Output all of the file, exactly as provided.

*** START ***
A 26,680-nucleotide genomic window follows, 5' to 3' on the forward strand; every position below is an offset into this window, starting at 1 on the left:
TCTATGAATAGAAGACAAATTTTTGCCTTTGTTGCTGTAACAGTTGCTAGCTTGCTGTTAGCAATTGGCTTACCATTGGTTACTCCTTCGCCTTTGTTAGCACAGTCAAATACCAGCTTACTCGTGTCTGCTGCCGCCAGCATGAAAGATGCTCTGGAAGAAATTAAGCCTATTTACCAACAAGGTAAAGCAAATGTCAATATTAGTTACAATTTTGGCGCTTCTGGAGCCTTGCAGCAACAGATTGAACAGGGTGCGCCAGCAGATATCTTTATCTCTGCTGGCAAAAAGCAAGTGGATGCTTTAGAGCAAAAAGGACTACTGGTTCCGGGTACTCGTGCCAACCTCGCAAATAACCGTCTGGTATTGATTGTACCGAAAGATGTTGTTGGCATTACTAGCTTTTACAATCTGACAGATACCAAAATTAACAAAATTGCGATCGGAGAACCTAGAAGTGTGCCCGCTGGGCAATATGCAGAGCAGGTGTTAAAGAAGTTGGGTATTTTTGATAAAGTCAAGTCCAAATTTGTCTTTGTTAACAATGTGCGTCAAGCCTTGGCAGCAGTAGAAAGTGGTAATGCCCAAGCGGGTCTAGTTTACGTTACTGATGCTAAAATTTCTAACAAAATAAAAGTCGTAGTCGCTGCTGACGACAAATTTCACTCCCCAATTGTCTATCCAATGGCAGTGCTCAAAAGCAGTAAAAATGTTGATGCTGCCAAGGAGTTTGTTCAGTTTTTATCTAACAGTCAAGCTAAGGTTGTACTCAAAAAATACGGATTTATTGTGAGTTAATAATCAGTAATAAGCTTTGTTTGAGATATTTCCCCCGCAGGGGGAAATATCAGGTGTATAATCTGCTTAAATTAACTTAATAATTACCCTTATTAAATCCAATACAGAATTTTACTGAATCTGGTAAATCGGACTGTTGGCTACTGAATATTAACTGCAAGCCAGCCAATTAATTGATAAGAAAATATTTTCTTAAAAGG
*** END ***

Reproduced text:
A 26,680-nucleotide genomic window follows, 5' to 3' on the forward strand; every position below is an offset into this window, starting at 1 on the left:
TCTATGAATAGAAGACAAATTTTTGCCTTTGTTGCTGTAACAGTTGCTAGCTTGCTGTTAGCAATTGGCTTACCATTGGTTACTCCTTCGCCTTTGTTAGCACAGTCAAATACCAGCTTACTCGTGTCTGCTGCCGCCAGCATGAAAGATGCTCTGGAAGAAATTAAGCCTATTTACCAACAAGGTAAAGCAAATGTCAATATTAGTTACAATTTTGGCGCTTCTGGAGCCTTGCAGCAACAGATTGAACAGGGTGCGCCAGCAGATATCTTTATCTCTGCTGGCAAAAAGCAAGTGGATGCTTTAGAGCAAAAAGGACTACTGGTTCCGGGTACTCGTGCCAACCTCGCAAATAACCGTCTGGTATTGATTGTACCGAAAGATGTTGTTGGCATTACTAGCTTTTACAATCTGACAGATACCAAAATTAACAAAATTGCGATCGGAGAACCTAGAAGTGTGCCCGCTGGGCAATATGCAGAGCAGGTGTTAAAGAAGTTGGGTATTTTTGATAAAGTCAAGTCCAAATTTGTCTTTGTTAACAATGTGCGTCAAGCCTTGGCAGCAGTAGAAAGTGGTAATGCCCAAGCGGGTCTAGTTTACGTTACTGATGCTAAAATTTCTAACAAAATAAAAGTCGTAGTCGCTGCTGACGACAAATTTCACTCCCCAATTGTCTATCCAATGGCAGTGCTCAAAAGCAGTAAAAATGTTGATGCTGCCAAGGAGTTTGTTCAGTTTTTATCTAACAGTCAAGCTAAGGTTGTACTCAAAAAATACGGATTTATTGTGAGTTAATAATCAGTAATAAGCTTTGTTTGAGATATTTCCCCCGCAGGGGGAAATATCAGGTGTATAATCTGCTTAAATTAACTTAATAATTACCCTTATTAAATCCAATACAGAATTTTACTGAATCTGGTAAATCGGACTGTTGGCTACTGAATATTAACTGCAAGCCAGCCAATTAATTGATAAGAAAATATTTTCTTAAAAGG